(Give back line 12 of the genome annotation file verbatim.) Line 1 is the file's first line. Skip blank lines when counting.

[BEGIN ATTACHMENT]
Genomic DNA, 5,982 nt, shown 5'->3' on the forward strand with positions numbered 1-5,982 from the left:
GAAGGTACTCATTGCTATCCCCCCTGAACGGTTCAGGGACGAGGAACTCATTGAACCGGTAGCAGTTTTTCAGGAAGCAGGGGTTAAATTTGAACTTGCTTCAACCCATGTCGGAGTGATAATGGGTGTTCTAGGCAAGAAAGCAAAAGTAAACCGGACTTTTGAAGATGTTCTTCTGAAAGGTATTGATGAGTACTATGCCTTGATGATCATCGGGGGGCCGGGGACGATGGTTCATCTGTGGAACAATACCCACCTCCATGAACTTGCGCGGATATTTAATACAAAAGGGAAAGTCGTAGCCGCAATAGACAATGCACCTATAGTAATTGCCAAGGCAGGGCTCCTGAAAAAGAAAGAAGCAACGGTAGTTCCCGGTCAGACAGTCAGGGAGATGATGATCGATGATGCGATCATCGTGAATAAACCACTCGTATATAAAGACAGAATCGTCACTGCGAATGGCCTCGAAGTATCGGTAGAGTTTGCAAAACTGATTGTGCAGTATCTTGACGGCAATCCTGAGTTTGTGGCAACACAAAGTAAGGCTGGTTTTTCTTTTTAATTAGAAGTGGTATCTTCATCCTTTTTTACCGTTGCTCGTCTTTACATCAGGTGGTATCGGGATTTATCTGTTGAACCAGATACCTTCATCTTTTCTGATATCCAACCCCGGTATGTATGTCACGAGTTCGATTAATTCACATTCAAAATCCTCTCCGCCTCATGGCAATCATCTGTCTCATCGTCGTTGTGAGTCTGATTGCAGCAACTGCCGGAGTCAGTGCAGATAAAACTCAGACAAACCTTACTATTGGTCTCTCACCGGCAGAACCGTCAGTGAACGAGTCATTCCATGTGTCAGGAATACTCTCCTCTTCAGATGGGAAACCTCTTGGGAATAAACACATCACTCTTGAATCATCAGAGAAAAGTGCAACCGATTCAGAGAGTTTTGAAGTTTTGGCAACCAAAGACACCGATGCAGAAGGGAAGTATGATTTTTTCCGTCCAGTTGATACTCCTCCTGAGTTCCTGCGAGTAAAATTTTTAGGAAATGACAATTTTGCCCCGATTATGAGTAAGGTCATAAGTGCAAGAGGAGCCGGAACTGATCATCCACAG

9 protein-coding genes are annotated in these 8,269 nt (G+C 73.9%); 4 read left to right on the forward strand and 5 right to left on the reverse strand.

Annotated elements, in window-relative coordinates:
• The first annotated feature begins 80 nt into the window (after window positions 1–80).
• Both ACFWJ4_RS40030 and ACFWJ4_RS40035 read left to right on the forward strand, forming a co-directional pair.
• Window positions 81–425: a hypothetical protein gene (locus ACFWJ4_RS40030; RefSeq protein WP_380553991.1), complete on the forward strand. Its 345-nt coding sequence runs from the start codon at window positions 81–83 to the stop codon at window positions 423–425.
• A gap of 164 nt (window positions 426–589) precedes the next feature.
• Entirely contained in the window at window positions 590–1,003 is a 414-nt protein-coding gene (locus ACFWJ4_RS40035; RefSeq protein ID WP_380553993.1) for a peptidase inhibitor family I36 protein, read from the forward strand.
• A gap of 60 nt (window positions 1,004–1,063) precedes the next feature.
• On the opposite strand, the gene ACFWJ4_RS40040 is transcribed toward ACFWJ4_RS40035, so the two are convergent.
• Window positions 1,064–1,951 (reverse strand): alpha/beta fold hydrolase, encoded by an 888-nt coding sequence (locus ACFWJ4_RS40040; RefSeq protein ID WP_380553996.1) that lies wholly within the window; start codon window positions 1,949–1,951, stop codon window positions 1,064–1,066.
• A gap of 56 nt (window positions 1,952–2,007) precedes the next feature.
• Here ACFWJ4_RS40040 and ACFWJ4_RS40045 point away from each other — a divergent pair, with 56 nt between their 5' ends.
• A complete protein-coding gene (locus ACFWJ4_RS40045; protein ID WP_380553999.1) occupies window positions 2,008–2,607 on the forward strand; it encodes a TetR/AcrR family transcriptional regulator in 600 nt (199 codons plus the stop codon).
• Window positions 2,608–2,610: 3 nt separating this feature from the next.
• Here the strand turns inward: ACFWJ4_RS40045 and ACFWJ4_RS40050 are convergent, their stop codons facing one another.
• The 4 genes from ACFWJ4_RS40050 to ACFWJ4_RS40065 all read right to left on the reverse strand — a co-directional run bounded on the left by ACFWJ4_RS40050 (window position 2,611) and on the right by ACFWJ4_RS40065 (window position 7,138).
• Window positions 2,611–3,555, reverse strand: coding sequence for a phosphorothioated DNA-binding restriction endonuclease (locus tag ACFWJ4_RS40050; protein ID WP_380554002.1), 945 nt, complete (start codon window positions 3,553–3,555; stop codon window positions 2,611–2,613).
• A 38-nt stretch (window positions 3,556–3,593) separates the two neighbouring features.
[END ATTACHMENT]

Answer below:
• Window positions 1,064–1,951 (reverse strand): alpha/beta fold hydrolase, encoded by an 888-nt coding sequence (locus ACFWJ4_RS40040; RefSeq protein ID WP_380553996.1) that lies wholly within the window; start codon window positions 1,949–1,951, stop codon window positions 1,064–1,066.